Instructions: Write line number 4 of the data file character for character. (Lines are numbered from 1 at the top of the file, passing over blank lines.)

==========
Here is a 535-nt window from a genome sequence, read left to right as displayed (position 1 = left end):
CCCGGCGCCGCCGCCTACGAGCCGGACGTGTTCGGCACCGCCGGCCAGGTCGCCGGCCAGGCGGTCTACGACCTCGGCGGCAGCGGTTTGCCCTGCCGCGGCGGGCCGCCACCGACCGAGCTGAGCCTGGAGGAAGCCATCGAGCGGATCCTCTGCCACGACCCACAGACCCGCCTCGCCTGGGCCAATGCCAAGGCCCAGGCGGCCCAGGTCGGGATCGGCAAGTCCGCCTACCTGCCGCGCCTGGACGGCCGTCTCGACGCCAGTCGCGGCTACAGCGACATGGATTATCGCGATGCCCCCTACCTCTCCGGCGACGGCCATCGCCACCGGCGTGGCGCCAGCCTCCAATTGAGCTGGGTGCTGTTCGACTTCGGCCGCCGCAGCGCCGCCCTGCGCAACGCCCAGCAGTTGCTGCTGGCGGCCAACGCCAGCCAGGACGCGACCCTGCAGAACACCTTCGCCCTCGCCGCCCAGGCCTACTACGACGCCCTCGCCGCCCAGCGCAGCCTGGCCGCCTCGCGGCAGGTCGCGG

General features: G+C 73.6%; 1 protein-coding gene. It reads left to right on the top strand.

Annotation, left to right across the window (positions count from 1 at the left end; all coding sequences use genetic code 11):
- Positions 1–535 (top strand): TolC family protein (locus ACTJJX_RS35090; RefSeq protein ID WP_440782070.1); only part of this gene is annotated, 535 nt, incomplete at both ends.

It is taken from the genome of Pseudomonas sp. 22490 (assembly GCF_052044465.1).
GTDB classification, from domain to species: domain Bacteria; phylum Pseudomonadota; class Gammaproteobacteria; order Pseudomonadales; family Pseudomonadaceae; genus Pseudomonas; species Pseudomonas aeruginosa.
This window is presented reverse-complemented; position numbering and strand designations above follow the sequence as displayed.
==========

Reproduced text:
Annotation, left to right across the window (positions count from 1 at the left end; all coding sequences use genetic code 11):